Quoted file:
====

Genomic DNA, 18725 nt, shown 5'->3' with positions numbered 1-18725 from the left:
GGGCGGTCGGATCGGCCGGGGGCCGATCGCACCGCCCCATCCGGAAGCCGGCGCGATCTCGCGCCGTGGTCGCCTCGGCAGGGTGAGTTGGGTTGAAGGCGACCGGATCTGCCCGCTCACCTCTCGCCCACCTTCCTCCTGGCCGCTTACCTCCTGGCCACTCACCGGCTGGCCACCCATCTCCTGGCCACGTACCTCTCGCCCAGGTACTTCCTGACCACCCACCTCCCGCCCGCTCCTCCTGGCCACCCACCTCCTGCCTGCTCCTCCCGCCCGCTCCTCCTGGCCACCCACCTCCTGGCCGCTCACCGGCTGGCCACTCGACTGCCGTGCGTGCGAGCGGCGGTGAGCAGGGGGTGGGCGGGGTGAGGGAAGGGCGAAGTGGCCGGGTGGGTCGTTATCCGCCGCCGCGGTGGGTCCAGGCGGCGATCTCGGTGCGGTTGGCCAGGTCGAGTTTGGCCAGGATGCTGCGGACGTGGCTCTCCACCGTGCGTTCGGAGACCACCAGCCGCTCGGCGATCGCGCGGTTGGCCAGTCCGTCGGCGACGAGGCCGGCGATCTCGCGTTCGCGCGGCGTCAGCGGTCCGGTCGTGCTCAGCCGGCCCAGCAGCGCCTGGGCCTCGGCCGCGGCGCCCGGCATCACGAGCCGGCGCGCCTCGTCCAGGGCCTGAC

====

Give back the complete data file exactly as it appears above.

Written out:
Genomic DNA, 18725 nt, shown 5'->3' with positions numbered 1-18725 from the left:
GGGCGGTCGGATCGGCCGGGGGCCGATCGCACCGCCCCATCCGGAAGCCGGCGCGATCTCGCGCCGTGGTCGCCTCGGCAGGGTGAGTTGGGTTGAAGGCGACCGGATCTGCCCGCTCACCTCTCGCCCACCTTCCTCCTGGCCGCTTACCTCCTGGCCACTCACCGGCTGGCCACCCATCTCCTGGCCACGTACCTCTCGCCCAGGTACTTCCTGACCACCCACCTCCCGCCCGCTCCTCCTGGCCACCCACCTCCTGCCTGCTCCTCCCGCCCGCTCCTCCTGGCCACCCACCTCCTGGCCGCTCACCGGCTGGCCACTCGACTGCCGTGCGTGCGAGCGGCGGTGAGCAGGGGGTGGGCGGGGTGAGGGAAGGGCGAAGTGGCCGGGTGGGTCGTTATCCGCCGCCGCGGTGGGTCCAGGCGGCGATCTCGGTGCGGTTGGCCAGGTCGAGTTTGGCCAGGATGCTGCGGACGTGGCTCTCCACCGTGCGTTCGGAGACCACCAGCCGCTCGGCGATCGCGCGGTTGGCCAGTCCGTCGGCGACGAGGCCGGCGATCTCGCGTTCGCGCGGCGTCAGCGGTCCGGTCGTGCTCAGCCGGCCCAGCAGCGCCTGGGCCTCGGCCGCGGCGCCCGGCATCACGAGCCGGCGCGCCTCGTCCAGGGCCTGAC